Ever since the breakup of the original set of Elephant 6 bands, there's been a lack of those free-floating, amorphous groups that coalesce, split, and re-combine like amoebas with ADHD, lasting for one or maybe two albums, then collapsing before the same set of players gathers behind a different singer/songwriter (Marshmallow Coast, Music Tapes, Major Organ & the Adding Machine, etc.). However, the Athens contingent of Elephant 6 has slowly been realigning itself under the banner of Orange Twin Records, a label collective primarily run by members of the band Elf Power, and the Instruments Cast a Half Shadow is a return to the late-'90s glory days of this scene. The ringleader of this circus is singer/songwriter Heather McIntosh, whose list of credits incorporates Of Montreal, Japancakes, Circulatory System, and close to a dozen others. The other ten players on the album read like a who's who of Elephant 6 (major players Will Cullen Hart, John Fernandes, and Jeff Mangum, among others), but McIntosh's tremulous voice, folk-tinged melodic sense, and haunting cello are at the album's forefront. There's very little in the way of traditional pop/rock drumming here, and even the fullest arrangements, such as the expansive instrumental "Branches for Many Birds," have plenty of open space. Elsewhere, there are songs like "Our Lovely Ladder," a co-write with Hart that's so pleasantly insubstantial that the squeaks of the strings on McIntosh's acoustic guitar are louder than her vocals. Amorphous but rarely in danger of drifting off into tuneless ambience (a constant problem with the original set of E6 bands), Cast a Half Shadow may not please fans of the tight, concise pop of the Apples in Stereo wing of the Elephant 6 scene, but it shows half-baked freak folk acts like Devendra Banhart how real psych-folk is done.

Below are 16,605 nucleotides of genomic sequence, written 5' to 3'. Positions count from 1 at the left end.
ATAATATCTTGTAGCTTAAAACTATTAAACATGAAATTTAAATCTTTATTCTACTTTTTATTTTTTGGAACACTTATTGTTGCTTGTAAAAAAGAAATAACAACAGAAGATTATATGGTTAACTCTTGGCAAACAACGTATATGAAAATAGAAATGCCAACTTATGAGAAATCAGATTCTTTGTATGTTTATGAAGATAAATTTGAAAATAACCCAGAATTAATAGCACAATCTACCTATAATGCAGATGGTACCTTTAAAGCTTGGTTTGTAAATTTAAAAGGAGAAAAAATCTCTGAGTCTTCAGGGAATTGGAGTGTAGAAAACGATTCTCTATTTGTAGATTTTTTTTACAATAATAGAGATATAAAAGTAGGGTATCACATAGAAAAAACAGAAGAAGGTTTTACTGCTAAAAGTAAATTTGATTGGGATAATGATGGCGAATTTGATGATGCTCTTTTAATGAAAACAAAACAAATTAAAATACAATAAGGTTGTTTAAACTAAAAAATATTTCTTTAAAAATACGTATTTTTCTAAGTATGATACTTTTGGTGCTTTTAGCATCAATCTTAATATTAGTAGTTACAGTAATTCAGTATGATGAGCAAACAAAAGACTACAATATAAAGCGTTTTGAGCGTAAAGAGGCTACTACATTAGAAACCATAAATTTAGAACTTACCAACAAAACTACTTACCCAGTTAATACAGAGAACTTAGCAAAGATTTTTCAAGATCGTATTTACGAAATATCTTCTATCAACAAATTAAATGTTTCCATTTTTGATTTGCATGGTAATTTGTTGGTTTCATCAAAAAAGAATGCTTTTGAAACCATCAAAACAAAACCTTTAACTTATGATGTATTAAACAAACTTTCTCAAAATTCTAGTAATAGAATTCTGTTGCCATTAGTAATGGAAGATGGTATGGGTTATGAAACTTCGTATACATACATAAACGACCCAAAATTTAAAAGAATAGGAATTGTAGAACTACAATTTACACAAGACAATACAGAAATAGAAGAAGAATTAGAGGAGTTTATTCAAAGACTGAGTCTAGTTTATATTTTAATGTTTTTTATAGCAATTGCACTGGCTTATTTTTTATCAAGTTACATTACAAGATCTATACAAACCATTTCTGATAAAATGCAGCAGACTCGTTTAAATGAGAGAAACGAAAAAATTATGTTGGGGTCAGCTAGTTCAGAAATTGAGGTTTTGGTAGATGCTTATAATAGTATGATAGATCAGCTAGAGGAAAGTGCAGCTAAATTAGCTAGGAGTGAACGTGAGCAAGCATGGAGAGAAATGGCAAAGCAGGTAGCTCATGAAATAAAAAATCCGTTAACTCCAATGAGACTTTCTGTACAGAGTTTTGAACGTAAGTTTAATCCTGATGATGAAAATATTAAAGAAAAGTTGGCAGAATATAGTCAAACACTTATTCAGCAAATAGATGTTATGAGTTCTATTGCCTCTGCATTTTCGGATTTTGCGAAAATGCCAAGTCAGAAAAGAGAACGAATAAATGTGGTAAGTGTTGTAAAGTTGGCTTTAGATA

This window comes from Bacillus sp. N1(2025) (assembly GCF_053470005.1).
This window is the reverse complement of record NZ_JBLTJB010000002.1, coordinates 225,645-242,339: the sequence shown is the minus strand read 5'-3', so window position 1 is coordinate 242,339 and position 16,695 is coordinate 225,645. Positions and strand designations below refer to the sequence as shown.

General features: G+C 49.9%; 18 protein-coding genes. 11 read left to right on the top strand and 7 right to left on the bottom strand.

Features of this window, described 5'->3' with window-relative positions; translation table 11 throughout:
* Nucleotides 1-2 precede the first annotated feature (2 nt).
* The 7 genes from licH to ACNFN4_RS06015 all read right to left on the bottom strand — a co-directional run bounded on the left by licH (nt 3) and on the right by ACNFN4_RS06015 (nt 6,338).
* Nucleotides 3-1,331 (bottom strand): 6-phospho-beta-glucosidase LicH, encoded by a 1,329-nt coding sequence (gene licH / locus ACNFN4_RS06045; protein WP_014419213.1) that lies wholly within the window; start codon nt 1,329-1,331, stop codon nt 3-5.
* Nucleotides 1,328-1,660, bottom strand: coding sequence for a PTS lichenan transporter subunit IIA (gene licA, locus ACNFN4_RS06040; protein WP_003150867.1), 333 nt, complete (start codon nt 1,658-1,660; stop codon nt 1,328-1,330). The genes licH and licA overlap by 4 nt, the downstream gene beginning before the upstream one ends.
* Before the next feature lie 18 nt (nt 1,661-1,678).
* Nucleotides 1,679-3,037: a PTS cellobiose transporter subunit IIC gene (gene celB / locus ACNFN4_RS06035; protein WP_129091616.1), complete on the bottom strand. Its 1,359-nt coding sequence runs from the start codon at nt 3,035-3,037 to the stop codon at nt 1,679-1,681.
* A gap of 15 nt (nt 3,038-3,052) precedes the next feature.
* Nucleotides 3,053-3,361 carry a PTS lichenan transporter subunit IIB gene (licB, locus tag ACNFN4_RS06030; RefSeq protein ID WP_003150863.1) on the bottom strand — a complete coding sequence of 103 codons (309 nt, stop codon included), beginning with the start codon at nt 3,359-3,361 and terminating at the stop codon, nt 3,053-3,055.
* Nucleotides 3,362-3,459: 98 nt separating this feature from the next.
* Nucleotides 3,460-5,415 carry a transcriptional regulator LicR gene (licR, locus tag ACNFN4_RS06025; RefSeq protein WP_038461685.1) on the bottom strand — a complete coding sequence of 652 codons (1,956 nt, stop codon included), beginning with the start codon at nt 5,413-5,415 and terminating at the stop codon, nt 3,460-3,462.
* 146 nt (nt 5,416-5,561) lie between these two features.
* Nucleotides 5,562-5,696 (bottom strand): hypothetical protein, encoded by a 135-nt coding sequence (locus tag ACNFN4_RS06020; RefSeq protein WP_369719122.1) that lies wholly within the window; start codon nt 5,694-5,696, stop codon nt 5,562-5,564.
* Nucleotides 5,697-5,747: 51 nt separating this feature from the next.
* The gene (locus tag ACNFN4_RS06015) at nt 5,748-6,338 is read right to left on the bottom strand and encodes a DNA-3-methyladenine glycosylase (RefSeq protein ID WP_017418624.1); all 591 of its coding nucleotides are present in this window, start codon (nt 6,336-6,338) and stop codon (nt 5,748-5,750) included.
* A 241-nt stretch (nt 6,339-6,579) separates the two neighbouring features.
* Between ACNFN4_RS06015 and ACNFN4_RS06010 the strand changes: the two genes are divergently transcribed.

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AllMusic Review by Stewart Mason